ScottishPower Renewables has been selected by Amazon and Tesco to build and supply renewable energy projects to power their respective operations
Iberdrola subsidiary ScottishPower Renewables has started work on its first UK wind farms with 80MW capacity to supply clean energy for Amazon and Tesco.
Being developed without a government-backed contract for the first time, the project will supply 50MW to Amazon and 30MW to Tesco.
To be located on the Kintyre Peninsula in Scotland, the wind farm will be powered by 14 Vestas turbines, with the towers for the wind turbines being supplied by local firm CS Wind. The energy to be supplied to Amazon will be sufficient to power 46,000 British households.
The second wind farm, which will power Tesco, will be located in Halsary, in Caithness, Scotland. Powered by 15 Vestas turbines, the 30MW generated from the wind farm will be enough to power more than 27,000 homes. The contract with Tesco is part of the retailer’s pledge to use 100% renewable energy by 2030.
Construction phase will create 100 jobs at each site
The construction phase is expected to create up to 100 jobs at each site, while adding £400,000 in community benefits generated per annum by the two sites.
ScottishPower Renewables CEO Lindsay McQuade said: “Fighting to stop the climate emergency is the defining challenge of our generation and a central part of ScottishPower’s business model – we are delighted to partner with others who share our ambition.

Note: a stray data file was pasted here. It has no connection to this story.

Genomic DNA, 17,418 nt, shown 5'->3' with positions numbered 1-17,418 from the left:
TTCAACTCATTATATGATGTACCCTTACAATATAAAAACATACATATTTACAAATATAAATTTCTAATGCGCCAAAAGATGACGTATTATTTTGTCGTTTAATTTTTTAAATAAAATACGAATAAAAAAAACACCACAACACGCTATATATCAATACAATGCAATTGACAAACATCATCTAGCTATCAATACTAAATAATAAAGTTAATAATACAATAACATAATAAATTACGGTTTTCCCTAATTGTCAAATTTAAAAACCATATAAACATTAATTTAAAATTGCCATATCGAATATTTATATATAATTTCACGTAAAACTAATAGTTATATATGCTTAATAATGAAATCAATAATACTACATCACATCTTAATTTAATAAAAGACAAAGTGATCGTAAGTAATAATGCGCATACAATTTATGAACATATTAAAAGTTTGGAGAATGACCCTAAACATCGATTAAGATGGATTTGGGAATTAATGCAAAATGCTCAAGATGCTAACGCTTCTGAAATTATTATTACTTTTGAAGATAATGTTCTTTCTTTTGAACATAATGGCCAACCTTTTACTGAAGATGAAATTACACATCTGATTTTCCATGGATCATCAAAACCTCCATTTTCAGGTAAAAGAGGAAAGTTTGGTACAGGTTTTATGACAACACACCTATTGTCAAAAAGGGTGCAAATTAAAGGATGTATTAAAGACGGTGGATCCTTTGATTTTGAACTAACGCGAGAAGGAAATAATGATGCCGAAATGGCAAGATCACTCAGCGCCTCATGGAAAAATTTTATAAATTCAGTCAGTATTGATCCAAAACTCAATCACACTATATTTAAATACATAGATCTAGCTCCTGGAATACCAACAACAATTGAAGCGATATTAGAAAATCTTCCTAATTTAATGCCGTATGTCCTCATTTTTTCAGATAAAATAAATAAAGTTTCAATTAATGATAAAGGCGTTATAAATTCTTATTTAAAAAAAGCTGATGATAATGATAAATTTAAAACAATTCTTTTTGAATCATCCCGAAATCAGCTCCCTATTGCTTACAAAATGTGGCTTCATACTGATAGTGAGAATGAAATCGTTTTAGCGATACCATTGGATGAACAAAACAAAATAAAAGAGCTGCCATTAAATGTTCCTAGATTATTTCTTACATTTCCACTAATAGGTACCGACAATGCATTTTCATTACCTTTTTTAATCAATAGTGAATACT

“As the world progresses towards Net Zero, collaboration between power suppliers and global companies like Amazon and Tesco is vital to deliver change on the scale required. Onshore wind is the cheapest way of generating electricity, and PPAs provide an important route to market for this green technology.
“We’re seeing an increasing number of progressive companies entering into PPAs to bring forward investment in green energy to support their operations, and look forward to working with Amazon and Tesco to deliver these landmark projects.”
The two wind farms will be built on land owned by Forestry and Land Scotland.
Forestry and Land Scotland CEO Simon Hodgson said: “We are pleased that more of the potential for renewable energy generation on the land that we manage is being realised – and that these projects will support and create construction and operational jobs in Scotland.”
Power purchase agreements (PPAs) have been a key feature in the wind industry in the US for more than a decade where the tax regime created a need to find a buyer for the generated power.
PPAs in Europe operate without such an incentive, the company said, hence either a government auction or private offtake arrangement, such as a PPA, is required.
At present, PPAs have become one of the options to activate investment in new green energy infrastructure from the corporate sector.
Last month, ScottishPower and its partner Green Investment Group announced that first power was generated from the 714MW East Anglia ONE offshore wind farm located 43km from the coast of Lowestoft. The wind farm is expected to be operational by next year.